Views on Gatewood art: 'absurdity,' or maybe 'spirit of things'


From the Maryland Institute, College of Art, John Stoneham writes: "It was Archibald MacLeish who said, 'A poem should not mean but be.' Why should this not be true of Martha Gatewood's painting?" Stoneham refers to Gatewood's strange three-panel work, "Aliens Go Bowling In Utah And Find True Love," which caught my eye during a burrito at Mencken's Cultured Pearl Cafe and which prompted me to invite public perusal and comment. Why? Because if there's anything I enjoy more than fishing, opera and Italian food, it's frivolous intellectualizing. And that's exactly what you get when you ask people to give their impressions of an obstinately senseless work of art.

The artist herself likes that I have urged readers to confront her "inexplicably foolish" wall piece. "Many people are challenged by my paintings; they have been known to start fights," Martha says. "I am very pleased that you are interested in raising the level of artistic discussion. I also admire that, when confronted with something you may not understand, you are not afraid to ask, 'What is it?' " (Actually, my reaction is usually a monosyllabic "Wha?") Martha provided her own brief essay on "Aliens Go Bowling," but I am saving it for another day.

A few readers took my challenge seriously. They went to the Cultured Pearl in good spirit. They examined the piece. They saw its three panels, its hardware, its bowling artifacts, its nails, its mousetrap. And they have submitted their comments.

A.G. Sherrod: "How can she get away with this? How can you aid and abet this utter absurdity? Gluing objects to mutilated paintings does not constitute artistic endeavor . . . Glue this, alter that. Who cares? Tedium and tripe. That's it."

Chris Mandros: "There are small painted flying saucers on the mass-produced Oriental print on the right panel of Ms. Gatewood's triptych. It's not a Utah landscape, but who says they landed in Utah? There are lacey hearts all over the place representing love. The small bowling trophy on top is self-explanatory. All Ms. Gatewood's wood-mounted collages feature bottle openers; they are useful as well as beautiful. The mousetrap? Alien concepts of love [are] strange."

Anonymous: "We used to live upstairs from Martha. She's a trip."

Anonymous: "I see bowling as a spirit of things. I see Utah as a state of mind, wide open, barren, with an alien quality. It's a sense of being some place other than where you truly want to be, and if you can find true love in such a void, that's the ultimate goal. If aliens can find it, anybody can."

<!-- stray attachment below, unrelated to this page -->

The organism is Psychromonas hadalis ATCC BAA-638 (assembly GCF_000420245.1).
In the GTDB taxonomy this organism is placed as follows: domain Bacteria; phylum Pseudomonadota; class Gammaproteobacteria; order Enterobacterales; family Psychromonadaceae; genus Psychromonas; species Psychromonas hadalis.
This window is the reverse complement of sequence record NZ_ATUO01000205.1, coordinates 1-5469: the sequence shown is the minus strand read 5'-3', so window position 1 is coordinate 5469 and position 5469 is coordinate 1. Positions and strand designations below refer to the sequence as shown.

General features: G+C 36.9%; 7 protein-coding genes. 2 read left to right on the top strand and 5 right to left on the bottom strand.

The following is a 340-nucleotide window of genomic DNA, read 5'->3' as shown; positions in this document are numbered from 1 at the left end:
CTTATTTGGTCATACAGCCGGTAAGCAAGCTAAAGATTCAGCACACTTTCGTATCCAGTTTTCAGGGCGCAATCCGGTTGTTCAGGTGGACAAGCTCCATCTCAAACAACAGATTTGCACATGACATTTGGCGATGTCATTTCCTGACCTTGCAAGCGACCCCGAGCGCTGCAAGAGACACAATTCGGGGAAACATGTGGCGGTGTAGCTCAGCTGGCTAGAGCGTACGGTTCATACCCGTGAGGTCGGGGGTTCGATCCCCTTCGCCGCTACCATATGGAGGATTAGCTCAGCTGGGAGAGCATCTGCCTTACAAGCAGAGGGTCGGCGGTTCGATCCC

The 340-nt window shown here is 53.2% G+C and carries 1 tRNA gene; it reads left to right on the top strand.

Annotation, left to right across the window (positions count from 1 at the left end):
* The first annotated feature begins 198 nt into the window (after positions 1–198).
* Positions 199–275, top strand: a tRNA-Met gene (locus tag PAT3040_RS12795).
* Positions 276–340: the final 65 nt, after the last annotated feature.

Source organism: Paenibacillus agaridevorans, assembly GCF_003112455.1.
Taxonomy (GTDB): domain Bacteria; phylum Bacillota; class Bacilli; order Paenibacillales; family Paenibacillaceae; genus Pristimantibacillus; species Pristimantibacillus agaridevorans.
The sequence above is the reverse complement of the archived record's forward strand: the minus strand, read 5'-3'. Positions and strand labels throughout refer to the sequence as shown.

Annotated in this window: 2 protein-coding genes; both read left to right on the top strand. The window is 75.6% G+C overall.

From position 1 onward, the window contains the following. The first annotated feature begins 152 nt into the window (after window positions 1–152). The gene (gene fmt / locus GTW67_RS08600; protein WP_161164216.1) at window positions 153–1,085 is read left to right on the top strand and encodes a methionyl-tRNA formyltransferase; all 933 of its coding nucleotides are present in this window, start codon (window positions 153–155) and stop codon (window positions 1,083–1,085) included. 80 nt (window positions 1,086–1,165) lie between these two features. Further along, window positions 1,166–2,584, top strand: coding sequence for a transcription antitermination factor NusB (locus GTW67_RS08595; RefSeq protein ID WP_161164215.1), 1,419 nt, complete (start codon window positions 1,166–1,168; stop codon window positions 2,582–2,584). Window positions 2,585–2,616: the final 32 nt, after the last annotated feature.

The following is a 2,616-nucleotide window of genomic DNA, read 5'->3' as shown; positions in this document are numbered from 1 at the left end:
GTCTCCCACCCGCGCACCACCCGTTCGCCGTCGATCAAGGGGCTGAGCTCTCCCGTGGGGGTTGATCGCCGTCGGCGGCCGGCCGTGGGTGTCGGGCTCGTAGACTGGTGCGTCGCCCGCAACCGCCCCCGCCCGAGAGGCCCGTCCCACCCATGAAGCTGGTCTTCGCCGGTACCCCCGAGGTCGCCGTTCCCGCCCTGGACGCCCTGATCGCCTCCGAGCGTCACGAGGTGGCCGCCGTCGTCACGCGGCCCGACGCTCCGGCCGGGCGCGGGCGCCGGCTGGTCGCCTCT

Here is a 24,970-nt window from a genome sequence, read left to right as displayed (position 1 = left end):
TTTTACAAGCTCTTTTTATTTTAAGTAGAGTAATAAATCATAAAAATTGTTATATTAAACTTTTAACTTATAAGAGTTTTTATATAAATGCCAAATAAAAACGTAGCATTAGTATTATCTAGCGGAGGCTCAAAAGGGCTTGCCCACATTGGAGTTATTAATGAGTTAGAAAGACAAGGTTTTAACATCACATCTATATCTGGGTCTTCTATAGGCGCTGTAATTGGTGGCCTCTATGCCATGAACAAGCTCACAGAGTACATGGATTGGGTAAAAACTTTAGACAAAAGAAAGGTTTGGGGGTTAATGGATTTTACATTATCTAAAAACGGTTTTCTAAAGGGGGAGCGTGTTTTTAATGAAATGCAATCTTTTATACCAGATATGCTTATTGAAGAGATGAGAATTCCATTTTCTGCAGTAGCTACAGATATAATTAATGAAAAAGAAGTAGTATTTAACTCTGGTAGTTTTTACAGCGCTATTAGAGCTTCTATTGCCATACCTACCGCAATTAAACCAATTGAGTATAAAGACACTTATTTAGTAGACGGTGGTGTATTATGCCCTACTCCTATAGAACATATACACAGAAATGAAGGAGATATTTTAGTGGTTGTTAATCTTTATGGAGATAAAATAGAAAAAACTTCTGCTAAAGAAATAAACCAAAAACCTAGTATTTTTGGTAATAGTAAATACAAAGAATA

Janet Mathias: "'Aliens' is perhaps an elaborate kitchen appliance. Had I not already ordered a draft, I might have opened a beer bottle with this most functional piece of the exhibition. Martha's work has not provoked in me a need to decode her hidden agendas. It engages me without pretension and invites me to respond intuitively. Most importantly, her documented absurdities instigate laughter."

Leah Kleinberg: "It is a matter of the margaritas melting in one's mouth that clouds one's ability to demystify Martha's work."

More comments welcome. Next time, I'll have Martha's.

Bad comparison?

While we're still comparing notes on the 18-month sentence Judge Robert E. Cahill Sr. gave Kenneth Peacock for killing his wife, add this name to the mix: Dorothy Stevenson. She's the Kent County women who burned her abusive husband to death a few hours after finding him in bed with another woman. That was in 1977.

Convicted by a jury, Stevenson was sentenced to life in prison. This month, the governor commuted her sentence. She had spent 16 years behind bars. Bad comparison? Stevenson used fire while Peacock used a gun? Stevenson's husband suffered more than Peacock's wife? OK. I'll bite. But even allowing for the idea that Stevenson's crime was somehow more heinous than Peacock's, the resolution of these two cases is so out of whack -- life vs. 18 months -- as to not simply suggest gender bias but to shout it.

Rousing introduction

Overheard at Western Maryland College as Ray Stevens, English professor and college classmate of Ellen R. Sauerbrey, attempted to give a humorous introduction of the Republican gubernatorial candidate to students at her alma mater: "It was back in 1955, I believe, when the role of every sophomore male was to assess all the freshman females. I suppose I can tell you after 30 years that you [Sauerbrey] passed the test with an FTC A-plus. But not that kind of test, [pause for laughter that didn't happen] because we were attending a chaste school affiliated with the Methodist church and there was an 8:15 curfew for freshmen women. About the same time, in a public school in Arkansas, there was a young man [awkward allusion to Bill Clinton] fulfilling his ideal gubernatorial dream in the back of an old pickup truck with a carpet of artificial, but not inhaled, grass."

Some weak laughter was heard in the room -- primarily from those affiliated with the Sauerbrey campaign.


From the It's-All-In-How-You-Look-At-It Department: A Stoneleigh woman asked her grandson the score of his soccer game. "The score was zero to nine," he replied. "And we got zero."

From a T-shirt: "Everything I Know I Learned From My Dog . . . If You Stare At Someone Long Enough You'll Get What You Want."

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